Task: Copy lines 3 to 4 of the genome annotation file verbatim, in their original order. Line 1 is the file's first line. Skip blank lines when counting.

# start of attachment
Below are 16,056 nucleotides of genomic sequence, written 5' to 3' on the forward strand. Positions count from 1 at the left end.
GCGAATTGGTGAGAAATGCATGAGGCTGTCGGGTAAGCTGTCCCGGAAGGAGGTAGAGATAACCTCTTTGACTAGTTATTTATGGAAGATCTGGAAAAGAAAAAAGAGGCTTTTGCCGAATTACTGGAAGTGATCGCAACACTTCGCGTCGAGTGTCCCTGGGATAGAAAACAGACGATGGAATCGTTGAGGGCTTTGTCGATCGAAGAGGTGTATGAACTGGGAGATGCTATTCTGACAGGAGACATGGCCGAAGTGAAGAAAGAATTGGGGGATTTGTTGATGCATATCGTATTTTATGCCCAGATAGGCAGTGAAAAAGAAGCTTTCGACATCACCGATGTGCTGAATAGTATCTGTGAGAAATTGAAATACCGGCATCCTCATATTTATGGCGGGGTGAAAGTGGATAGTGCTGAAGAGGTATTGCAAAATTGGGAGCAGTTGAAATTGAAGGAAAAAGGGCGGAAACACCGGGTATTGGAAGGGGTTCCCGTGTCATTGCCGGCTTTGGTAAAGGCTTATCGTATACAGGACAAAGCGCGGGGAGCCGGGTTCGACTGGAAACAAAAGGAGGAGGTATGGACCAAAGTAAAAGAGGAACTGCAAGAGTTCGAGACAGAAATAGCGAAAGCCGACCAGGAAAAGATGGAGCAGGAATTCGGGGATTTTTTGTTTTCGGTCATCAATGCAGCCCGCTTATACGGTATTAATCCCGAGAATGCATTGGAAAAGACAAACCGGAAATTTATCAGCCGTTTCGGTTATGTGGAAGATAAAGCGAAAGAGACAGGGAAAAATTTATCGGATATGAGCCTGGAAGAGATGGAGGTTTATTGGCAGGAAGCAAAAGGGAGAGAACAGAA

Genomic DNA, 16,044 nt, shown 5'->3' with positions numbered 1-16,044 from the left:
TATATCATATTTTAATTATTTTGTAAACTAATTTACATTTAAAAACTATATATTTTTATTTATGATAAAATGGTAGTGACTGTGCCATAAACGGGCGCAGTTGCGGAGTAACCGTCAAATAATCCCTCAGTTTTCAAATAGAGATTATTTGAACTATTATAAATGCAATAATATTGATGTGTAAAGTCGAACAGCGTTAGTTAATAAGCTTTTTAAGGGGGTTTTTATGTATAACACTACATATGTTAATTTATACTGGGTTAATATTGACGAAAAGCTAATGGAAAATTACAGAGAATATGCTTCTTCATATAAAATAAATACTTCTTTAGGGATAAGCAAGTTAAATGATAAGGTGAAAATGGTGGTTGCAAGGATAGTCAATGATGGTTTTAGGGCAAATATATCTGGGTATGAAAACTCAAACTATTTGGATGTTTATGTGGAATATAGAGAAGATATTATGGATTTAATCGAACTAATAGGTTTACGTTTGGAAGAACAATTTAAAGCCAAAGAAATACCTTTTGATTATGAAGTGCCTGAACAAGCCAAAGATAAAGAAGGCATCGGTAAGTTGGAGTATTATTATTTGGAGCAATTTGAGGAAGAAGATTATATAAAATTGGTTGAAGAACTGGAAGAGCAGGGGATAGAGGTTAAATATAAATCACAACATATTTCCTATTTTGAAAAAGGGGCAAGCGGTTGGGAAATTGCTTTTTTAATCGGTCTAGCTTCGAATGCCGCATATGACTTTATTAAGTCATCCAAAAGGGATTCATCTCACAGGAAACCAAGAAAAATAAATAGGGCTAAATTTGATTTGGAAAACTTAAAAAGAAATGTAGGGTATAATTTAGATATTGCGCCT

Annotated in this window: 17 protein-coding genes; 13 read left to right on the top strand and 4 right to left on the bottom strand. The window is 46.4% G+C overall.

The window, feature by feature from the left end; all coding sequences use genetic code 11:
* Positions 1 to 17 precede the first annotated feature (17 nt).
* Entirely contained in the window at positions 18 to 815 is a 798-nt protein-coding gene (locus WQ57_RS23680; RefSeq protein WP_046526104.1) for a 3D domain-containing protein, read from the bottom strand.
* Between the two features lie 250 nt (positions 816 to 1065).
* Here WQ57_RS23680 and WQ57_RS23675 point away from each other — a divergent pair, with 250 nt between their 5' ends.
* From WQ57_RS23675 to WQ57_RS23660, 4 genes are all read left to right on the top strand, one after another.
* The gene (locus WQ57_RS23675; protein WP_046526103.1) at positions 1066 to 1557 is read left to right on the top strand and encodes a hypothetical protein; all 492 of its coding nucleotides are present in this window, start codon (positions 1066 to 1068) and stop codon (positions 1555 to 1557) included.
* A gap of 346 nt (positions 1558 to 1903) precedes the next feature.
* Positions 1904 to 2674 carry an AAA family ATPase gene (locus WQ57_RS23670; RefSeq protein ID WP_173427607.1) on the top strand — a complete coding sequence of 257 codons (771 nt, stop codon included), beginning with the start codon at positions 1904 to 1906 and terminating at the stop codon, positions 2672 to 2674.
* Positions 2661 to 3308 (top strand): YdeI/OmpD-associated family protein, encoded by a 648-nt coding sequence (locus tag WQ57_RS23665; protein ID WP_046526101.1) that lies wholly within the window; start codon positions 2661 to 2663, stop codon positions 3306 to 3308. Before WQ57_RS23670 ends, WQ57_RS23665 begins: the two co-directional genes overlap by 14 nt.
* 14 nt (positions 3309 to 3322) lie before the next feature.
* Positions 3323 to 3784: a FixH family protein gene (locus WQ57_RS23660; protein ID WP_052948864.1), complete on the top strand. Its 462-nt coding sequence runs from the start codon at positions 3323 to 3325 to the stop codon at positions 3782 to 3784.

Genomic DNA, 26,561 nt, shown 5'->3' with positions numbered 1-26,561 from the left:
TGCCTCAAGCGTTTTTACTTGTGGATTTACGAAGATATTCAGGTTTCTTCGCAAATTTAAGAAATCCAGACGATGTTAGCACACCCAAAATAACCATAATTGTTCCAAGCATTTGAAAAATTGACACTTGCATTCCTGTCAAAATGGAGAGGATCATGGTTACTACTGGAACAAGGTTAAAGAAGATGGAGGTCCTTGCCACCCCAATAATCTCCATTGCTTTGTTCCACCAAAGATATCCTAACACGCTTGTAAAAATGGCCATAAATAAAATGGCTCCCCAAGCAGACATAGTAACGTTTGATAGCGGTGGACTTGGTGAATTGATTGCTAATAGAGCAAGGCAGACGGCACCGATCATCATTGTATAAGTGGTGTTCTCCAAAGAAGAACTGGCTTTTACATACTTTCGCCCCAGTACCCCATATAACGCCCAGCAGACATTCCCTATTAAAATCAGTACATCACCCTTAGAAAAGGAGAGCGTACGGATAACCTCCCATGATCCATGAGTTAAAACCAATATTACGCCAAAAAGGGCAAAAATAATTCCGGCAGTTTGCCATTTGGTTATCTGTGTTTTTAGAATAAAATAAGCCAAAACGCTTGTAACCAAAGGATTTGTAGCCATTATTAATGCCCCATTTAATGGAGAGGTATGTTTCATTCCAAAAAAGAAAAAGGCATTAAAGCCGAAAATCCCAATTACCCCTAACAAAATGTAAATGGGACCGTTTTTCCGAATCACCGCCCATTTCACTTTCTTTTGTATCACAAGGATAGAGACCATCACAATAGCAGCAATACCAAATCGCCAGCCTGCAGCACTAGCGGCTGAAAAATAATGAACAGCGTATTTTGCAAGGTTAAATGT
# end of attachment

Genomic DNA, 16,044 nt, shown 5'->3' with positions numbered 1-16,044 from the left:
TATATCATATTTTAATTATTTTGTAAACTAATTTACATTTAAAAACTATATATTTTTATTTATGATAAAATGGTAGTGACTGTGCCATAAACGGGCGCAGTTGCGGAGTAACCGTCAAATAATCCCTCAGTTTTCAAATAGAGATTATTTGAACTATTATAAATGCAATAATATTGATGTGTAAAGTCGAACAGCGTTAGTTAATAAGCTTTTTAAGGGGGTTTTTATGTATAACACTACATATGTTAATTTATACTGGGTTAATATTGACGAAAAGCTAATGGAAAATTACAGAGAATATGCTTCTTCATATAAAATAAATACTTCTTTAGGGATAAGCAAGTTAAATGATAAGGTGAAAATGGTGGTTGCAAGGATAGTCAATGATGGTTTTAGGGCAAATATATCTGGGTATGAAAACTCAAACTATTTGGATGTTTATGTGGAATATAGAGAAGATATTATGGATTTAATCGAACTAATAGGTTTACGTTTGGAAGAACAATTTAAAGCCAAAGAAATACCTTTTGATTATGAAGTGCCTGAACAAGCCAAAGATAAAGAAGGCATCGGTAAGTTGGAGTATTATTATTTGGAGCAATTTGAGGAAGAAGATTATATAAAATTGGTTGAAGAACTGGAAGAGCAGGGGATAGAGGTTAAATATAAATCACAACATATTTCCTATTTTGAAAAAGGGGCAAGCGGTTGGGAAATTGCTTTTTTAATCGGTCTAGCTTCGAATGCCGCATATGACTTTATTAAGTCATCCAAAAGGGATTCATCTCACAGGAAACCAAGAAAAATAAATAGGGCTAAATTTGATTTGGAAAACTTAAAAAGAAATGTAGGGTATAATTTAGATATTGCGCCT